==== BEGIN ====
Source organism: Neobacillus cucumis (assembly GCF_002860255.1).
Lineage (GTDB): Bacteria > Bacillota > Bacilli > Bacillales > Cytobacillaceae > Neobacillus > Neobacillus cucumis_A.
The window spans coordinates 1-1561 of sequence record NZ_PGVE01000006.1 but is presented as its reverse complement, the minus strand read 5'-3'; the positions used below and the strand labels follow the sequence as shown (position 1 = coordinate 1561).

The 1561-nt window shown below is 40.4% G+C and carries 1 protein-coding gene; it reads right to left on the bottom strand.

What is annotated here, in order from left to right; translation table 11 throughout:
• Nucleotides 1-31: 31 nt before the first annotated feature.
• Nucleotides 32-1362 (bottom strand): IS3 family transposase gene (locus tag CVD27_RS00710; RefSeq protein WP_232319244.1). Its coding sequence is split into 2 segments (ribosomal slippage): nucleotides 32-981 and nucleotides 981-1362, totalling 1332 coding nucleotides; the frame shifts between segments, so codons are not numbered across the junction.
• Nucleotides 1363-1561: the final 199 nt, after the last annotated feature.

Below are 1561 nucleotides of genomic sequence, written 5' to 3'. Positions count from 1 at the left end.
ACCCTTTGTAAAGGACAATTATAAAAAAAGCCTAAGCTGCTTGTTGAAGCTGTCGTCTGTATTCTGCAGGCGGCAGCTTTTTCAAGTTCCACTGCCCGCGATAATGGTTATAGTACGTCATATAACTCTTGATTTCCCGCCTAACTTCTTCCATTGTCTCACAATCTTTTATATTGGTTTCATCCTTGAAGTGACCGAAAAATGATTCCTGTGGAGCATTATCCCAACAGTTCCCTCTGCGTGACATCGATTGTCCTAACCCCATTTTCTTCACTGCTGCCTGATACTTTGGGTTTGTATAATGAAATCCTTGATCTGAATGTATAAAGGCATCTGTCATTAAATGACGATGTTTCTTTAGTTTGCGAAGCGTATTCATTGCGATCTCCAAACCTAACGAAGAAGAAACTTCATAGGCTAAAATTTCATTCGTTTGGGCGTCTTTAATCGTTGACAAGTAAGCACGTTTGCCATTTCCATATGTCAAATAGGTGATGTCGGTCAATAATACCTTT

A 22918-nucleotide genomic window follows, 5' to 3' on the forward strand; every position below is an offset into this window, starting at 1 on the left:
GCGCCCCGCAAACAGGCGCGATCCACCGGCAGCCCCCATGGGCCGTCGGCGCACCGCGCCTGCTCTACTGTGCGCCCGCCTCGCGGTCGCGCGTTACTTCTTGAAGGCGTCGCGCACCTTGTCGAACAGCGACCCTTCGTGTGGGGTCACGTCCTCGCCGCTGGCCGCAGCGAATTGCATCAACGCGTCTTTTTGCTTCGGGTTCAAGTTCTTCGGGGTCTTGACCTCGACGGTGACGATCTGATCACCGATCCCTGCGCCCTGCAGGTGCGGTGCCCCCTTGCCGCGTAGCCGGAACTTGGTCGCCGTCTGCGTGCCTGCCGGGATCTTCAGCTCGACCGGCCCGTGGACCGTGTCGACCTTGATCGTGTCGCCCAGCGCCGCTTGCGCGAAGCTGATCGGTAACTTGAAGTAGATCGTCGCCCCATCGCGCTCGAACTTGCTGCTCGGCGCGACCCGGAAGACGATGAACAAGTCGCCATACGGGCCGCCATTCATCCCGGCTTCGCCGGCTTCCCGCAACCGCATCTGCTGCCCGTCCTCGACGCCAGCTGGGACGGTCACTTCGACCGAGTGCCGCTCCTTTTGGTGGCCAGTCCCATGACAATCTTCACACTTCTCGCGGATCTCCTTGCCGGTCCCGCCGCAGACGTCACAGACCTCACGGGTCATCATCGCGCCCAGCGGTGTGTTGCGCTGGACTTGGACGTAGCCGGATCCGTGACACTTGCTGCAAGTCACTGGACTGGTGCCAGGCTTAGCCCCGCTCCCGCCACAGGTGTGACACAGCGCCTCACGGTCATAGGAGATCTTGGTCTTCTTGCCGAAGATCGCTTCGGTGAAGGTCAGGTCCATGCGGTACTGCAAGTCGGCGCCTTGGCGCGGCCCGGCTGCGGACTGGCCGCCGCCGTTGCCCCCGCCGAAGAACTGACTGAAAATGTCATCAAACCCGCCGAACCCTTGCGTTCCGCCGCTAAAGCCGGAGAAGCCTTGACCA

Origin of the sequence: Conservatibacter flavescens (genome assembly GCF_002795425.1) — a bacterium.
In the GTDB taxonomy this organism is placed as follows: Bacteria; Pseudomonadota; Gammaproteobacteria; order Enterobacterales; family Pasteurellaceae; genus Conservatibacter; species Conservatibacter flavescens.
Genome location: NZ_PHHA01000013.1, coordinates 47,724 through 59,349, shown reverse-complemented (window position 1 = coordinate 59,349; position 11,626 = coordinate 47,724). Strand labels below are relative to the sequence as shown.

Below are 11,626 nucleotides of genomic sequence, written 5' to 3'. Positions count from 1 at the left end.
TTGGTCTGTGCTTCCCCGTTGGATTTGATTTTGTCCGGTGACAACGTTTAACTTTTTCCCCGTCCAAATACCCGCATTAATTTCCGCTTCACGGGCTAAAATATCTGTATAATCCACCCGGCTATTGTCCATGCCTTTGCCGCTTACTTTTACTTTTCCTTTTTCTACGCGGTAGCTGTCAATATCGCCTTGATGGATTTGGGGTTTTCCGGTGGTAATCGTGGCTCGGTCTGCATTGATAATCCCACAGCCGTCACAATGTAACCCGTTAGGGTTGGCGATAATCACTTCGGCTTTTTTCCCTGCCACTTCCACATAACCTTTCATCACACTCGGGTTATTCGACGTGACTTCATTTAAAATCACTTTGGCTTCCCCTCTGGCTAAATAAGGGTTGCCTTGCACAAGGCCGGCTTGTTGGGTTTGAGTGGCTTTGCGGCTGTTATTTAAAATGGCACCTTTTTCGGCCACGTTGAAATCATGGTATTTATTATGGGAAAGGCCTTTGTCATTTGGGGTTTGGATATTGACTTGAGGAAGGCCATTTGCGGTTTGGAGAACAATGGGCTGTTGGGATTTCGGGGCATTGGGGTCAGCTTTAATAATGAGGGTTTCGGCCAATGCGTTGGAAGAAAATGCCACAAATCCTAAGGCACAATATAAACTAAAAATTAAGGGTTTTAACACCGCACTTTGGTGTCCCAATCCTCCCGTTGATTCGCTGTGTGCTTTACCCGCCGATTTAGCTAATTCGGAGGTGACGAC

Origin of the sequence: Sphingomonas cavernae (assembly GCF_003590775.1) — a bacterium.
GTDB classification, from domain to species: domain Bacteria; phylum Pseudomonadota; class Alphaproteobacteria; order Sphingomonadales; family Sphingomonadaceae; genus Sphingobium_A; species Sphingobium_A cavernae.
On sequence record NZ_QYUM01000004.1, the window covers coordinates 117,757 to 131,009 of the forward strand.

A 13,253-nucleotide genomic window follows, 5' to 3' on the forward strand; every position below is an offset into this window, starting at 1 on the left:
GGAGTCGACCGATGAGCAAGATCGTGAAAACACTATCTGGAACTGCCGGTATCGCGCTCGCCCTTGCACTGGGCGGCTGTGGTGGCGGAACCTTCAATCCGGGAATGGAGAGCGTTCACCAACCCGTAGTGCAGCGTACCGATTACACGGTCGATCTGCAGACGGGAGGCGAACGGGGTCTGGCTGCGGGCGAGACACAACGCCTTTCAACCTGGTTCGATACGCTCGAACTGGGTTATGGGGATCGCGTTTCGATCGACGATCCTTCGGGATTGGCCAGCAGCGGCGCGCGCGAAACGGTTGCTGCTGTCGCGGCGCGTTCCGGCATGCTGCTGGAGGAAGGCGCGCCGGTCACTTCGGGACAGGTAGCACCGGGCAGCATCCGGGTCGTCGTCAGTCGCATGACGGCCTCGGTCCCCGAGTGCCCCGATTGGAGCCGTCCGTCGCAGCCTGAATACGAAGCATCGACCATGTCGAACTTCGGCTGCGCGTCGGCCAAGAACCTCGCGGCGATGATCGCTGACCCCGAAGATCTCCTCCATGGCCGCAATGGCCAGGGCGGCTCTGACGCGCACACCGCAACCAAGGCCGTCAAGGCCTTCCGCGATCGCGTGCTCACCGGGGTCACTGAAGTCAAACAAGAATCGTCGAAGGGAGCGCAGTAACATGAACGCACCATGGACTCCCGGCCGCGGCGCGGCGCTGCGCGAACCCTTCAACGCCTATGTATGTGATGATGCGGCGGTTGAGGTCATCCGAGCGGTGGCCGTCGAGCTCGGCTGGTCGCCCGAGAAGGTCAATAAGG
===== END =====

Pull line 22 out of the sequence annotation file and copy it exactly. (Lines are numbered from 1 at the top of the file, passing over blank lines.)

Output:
GGAGTCGACCGATGAGCAAGATCGTGAAAACACTATCTGGAACTGCCGGTATCGCGCTCGCCCTTGCACTGGGCGGCTGTGGTGGCGGAACCTTCAATCCGGGAATGGAGAGCGTTCACCAACCCGTAGTGCAGCGTACCGATTACACGGTCGATCTGCAGACGGGAGGCGAACGGGGTCTGGCTGCGGGCGAGACACAACGCCTTTCAACCTGGTTCGATACGCTCGAACTGGGTTATGGGGATCGCGTTTCGATCGACGATCCTTCGGGATTGGCCAGCAGCGGCGCGCGCGAAACGGTTGCTGCTGTCGCGGCGCGTTCCGGCATGCTGCTGGAGGAAGGCGCGCCGGTCACTTCGGGACAGGTAGCACCGGGCAGCATCCGGGTCGTCGTCAGTCGCATGACGGCCTCGGTCCCCGAGTGCCCCGATTGGAGCCGTCCGTCGCAGCCTGAATACGAAGCATCGACCATGTCGAACTTCGGCTGCGCGTCGGCCAAGAACCTCGCGGCGATGATCGCTGACCCCGAAGATCTCCTCCATGGCCGCAATGGCCAGGGCGGCTCTGACGCGCACACCGCAACCAAGGCCGTCAAGGCCTTCCGCGATCGCGTGCTCACCGGGGTCACTGAAGTCAAACAAGAATCGTCGAAGGGAGCGCAGTAACATGAACGCACCATGGACTCCCGGCCGCGGCGCGGCGCTGCGCGAACCCTTCAACGCCTATGTATGTGATGATGCGGCGGTTGAGGTCATCCGAGCGGTGGCCGTCGAGCTCGGCTGGTCGCCCGAGAAGGTCAATAAGG